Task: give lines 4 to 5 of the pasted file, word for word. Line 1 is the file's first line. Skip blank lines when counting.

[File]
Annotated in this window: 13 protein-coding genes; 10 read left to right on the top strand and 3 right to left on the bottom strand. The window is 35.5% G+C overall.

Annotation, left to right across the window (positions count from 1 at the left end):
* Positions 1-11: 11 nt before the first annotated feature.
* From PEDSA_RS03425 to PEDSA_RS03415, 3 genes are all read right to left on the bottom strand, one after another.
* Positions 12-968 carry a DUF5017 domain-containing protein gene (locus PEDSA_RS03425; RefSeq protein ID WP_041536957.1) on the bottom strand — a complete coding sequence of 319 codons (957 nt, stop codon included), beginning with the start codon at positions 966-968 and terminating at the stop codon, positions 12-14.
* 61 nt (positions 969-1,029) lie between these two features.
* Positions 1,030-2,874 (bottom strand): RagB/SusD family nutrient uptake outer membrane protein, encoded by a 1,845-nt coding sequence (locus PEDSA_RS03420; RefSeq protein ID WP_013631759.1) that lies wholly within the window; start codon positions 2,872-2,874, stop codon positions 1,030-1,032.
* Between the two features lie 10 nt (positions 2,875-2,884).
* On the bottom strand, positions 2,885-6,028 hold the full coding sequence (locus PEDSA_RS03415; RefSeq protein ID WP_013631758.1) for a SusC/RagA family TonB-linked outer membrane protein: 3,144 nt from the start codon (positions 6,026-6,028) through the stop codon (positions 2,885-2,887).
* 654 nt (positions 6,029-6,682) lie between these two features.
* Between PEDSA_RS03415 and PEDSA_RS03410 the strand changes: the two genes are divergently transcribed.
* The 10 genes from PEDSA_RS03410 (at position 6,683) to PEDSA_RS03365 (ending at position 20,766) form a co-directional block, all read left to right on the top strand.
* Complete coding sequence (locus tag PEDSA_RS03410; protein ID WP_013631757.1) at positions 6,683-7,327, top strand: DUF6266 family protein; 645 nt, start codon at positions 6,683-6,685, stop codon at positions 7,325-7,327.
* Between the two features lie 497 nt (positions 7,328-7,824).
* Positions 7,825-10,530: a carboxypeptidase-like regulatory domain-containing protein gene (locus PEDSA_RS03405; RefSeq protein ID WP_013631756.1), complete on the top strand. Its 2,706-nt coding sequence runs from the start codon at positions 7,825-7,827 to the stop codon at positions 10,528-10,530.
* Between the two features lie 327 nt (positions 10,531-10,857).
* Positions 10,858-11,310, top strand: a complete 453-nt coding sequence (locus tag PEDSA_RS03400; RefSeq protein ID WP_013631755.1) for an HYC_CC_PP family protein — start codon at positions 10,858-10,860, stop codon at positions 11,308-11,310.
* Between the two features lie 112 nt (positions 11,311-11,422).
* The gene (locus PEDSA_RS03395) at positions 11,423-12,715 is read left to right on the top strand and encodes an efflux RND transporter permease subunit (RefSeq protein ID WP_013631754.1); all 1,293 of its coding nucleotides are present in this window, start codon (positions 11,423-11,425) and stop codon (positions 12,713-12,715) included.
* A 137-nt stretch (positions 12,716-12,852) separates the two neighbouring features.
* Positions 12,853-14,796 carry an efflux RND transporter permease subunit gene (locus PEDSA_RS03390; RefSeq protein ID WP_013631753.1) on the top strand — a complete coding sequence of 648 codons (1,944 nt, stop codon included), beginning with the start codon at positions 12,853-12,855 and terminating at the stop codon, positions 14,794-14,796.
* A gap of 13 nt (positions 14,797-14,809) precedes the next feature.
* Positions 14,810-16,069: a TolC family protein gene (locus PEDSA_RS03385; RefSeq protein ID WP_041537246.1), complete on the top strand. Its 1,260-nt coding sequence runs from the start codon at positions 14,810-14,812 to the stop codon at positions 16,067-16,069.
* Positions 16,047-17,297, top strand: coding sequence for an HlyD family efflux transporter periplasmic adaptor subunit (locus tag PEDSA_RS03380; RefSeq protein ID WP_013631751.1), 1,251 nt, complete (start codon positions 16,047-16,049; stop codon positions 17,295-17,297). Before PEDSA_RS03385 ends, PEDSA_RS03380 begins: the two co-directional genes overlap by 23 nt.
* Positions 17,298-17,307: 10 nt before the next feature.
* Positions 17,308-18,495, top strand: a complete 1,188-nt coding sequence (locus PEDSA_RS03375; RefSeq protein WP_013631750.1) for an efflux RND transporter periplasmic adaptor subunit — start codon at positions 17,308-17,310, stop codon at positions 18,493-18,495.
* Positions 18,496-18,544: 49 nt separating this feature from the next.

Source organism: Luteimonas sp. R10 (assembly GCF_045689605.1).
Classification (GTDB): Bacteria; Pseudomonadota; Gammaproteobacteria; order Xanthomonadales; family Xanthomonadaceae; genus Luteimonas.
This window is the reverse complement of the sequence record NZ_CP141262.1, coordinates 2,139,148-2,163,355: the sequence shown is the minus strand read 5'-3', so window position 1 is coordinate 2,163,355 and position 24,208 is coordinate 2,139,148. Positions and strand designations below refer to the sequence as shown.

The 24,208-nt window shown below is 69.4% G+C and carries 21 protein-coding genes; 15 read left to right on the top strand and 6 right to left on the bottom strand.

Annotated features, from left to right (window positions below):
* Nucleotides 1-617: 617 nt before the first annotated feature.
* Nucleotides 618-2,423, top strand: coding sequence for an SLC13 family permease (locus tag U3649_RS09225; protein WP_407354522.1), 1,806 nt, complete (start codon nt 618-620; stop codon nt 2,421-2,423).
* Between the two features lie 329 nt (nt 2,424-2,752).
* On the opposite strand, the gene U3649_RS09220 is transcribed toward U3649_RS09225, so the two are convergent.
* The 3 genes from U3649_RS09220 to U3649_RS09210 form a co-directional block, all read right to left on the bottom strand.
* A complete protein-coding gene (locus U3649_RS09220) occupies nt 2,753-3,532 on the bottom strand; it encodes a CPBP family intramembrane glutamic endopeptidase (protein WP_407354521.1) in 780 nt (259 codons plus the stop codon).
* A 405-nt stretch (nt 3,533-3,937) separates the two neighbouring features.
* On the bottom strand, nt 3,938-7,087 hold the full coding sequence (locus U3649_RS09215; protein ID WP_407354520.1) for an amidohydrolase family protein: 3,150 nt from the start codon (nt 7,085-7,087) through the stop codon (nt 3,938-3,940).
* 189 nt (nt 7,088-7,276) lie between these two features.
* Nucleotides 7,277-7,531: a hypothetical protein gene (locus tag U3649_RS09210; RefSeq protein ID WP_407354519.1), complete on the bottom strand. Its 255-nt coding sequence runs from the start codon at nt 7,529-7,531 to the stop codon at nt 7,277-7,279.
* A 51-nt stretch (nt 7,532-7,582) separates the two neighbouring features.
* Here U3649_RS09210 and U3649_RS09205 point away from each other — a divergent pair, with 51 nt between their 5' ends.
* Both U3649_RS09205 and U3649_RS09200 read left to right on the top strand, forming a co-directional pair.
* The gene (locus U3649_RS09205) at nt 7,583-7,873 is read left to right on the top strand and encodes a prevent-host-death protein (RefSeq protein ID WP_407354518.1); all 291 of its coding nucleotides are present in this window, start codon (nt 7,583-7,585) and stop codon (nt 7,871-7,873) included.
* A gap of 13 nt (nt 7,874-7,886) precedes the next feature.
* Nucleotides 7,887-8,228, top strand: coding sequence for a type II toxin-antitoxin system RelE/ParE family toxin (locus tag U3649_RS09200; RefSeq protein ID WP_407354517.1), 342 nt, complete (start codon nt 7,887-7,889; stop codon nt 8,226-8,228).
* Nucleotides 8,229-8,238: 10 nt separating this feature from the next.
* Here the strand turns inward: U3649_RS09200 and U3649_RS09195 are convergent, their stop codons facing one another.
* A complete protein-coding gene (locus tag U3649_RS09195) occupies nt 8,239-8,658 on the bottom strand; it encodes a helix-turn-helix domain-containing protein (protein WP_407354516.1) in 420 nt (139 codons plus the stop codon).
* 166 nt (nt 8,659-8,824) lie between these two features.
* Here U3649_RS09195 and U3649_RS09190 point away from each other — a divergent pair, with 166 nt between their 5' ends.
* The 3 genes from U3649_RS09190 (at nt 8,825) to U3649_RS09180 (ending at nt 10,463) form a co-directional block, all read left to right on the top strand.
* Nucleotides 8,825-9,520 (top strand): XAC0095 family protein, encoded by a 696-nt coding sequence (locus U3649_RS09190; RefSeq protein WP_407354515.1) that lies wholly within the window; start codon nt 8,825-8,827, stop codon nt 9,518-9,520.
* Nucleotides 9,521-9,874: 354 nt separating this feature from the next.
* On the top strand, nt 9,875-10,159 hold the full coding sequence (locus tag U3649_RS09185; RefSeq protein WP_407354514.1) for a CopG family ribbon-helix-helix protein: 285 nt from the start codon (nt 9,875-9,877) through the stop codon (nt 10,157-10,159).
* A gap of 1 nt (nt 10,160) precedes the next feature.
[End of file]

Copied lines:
* From PEDSA_RS03425 to PEDSA_RS03415, 3 genes are all read right to left on the bottom strand, one after another.
* Positions 12-968 carry a DUF5017 domain-containing protein gene (locus PEDSA_RS03425; RefSeq protein ID WP_041536957.1) on the bottom strand — a complete coding sequence of 319 codons (957 nt, stop codon included), beginning with the start codon at positions 966-968 and terminating at the stop codon, positions 12-14.